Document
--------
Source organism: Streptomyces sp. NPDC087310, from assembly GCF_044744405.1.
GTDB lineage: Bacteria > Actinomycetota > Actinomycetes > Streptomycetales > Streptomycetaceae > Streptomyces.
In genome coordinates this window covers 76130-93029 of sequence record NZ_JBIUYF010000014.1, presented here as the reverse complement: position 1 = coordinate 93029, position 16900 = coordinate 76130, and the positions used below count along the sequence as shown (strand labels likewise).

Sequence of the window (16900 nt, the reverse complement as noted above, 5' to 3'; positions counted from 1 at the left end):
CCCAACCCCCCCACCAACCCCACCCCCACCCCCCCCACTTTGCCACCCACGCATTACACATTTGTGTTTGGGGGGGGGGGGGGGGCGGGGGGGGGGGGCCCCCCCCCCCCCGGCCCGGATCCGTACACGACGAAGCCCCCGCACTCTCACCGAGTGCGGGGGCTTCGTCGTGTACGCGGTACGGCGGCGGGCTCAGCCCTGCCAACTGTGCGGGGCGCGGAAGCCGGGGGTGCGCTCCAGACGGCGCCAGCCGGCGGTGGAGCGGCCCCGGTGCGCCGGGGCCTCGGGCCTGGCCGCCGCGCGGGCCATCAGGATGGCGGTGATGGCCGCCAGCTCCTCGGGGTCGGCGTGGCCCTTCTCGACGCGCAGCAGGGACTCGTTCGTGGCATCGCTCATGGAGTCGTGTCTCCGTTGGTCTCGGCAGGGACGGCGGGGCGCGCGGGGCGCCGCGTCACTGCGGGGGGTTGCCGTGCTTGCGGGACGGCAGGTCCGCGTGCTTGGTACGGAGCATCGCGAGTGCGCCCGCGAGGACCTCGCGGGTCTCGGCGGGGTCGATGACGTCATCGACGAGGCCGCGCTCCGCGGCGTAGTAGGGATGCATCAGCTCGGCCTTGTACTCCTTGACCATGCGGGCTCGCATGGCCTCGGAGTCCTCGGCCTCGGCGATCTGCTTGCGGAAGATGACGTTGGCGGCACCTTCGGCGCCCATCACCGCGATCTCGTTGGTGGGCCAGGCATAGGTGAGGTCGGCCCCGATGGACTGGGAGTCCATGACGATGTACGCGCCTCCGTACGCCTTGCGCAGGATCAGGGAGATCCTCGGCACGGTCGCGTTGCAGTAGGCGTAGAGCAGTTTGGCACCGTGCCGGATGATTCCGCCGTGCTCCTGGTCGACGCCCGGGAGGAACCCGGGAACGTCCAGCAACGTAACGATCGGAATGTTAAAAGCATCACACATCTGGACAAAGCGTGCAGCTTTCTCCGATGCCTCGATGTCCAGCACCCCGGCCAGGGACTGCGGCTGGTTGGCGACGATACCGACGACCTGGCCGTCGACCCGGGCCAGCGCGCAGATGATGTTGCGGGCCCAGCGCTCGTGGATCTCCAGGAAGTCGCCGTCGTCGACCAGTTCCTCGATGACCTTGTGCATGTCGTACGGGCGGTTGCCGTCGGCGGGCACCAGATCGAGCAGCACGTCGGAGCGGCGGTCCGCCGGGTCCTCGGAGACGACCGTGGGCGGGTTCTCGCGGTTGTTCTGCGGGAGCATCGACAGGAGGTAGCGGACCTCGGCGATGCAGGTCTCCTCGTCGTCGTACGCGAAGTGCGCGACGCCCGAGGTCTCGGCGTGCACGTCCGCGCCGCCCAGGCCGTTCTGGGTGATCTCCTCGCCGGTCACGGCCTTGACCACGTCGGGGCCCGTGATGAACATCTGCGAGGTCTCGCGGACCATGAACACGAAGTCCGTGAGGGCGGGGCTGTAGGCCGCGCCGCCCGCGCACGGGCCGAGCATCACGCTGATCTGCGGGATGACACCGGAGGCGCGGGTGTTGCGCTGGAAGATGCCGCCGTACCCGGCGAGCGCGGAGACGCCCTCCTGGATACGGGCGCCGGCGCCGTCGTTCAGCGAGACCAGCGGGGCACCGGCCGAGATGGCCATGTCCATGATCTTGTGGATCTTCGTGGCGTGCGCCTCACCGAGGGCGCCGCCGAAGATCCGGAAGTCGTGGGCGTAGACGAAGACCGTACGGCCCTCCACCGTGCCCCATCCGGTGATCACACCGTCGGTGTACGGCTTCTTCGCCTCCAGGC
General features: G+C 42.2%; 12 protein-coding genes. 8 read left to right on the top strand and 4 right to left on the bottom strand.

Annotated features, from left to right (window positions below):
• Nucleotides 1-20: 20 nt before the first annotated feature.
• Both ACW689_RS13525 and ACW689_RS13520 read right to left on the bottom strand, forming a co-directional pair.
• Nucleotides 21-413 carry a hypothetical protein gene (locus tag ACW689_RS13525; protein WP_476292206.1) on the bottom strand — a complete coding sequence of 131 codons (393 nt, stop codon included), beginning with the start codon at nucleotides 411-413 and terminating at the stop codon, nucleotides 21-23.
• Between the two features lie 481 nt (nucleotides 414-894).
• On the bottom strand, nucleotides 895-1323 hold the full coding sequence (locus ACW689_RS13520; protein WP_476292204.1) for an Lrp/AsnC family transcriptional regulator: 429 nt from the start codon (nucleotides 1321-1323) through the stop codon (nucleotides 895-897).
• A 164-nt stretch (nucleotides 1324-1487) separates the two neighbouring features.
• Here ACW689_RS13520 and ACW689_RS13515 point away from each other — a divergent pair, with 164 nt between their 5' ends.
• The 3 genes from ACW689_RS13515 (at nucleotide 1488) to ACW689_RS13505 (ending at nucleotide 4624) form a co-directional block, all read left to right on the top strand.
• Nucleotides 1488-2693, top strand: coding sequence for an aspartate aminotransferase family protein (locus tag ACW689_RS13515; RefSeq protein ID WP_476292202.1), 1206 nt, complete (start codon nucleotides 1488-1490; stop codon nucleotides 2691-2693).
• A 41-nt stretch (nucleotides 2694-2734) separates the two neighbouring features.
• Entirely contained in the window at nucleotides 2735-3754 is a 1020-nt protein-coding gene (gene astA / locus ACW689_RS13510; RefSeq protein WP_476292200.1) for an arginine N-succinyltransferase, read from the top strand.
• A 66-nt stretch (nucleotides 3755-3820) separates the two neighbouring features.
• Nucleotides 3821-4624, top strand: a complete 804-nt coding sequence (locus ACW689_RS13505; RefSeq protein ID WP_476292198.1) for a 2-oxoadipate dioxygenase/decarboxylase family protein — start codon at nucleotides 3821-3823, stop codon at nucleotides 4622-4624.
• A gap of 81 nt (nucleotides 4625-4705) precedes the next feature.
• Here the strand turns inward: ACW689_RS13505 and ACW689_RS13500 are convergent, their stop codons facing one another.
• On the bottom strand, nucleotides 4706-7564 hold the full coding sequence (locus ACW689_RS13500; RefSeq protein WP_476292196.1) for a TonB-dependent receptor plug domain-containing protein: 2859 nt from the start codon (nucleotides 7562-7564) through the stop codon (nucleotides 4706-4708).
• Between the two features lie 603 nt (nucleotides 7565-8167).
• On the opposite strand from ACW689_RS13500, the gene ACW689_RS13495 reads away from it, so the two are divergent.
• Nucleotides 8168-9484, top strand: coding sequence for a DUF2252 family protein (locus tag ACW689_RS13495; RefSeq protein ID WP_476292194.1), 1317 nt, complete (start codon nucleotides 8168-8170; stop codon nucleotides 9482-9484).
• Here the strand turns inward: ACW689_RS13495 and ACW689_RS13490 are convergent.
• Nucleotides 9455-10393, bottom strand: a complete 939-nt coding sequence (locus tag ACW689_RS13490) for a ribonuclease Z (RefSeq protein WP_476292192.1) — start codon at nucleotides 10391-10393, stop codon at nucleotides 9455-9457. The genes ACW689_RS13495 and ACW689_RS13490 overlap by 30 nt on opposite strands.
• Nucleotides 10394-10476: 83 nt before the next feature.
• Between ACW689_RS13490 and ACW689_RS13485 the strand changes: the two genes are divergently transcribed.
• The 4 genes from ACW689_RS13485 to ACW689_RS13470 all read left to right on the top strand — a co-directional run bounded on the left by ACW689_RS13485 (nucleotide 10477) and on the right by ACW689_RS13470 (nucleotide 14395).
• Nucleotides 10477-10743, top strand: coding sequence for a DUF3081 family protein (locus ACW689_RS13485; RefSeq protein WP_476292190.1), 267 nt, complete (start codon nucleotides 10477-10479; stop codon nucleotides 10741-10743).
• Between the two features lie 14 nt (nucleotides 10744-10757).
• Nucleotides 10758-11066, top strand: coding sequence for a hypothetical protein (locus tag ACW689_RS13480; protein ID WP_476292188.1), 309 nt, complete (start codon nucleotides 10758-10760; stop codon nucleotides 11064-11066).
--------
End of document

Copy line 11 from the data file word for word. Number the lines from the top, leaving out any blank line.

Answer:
• Between the two features lie 481 nt (nucleotides 414-894).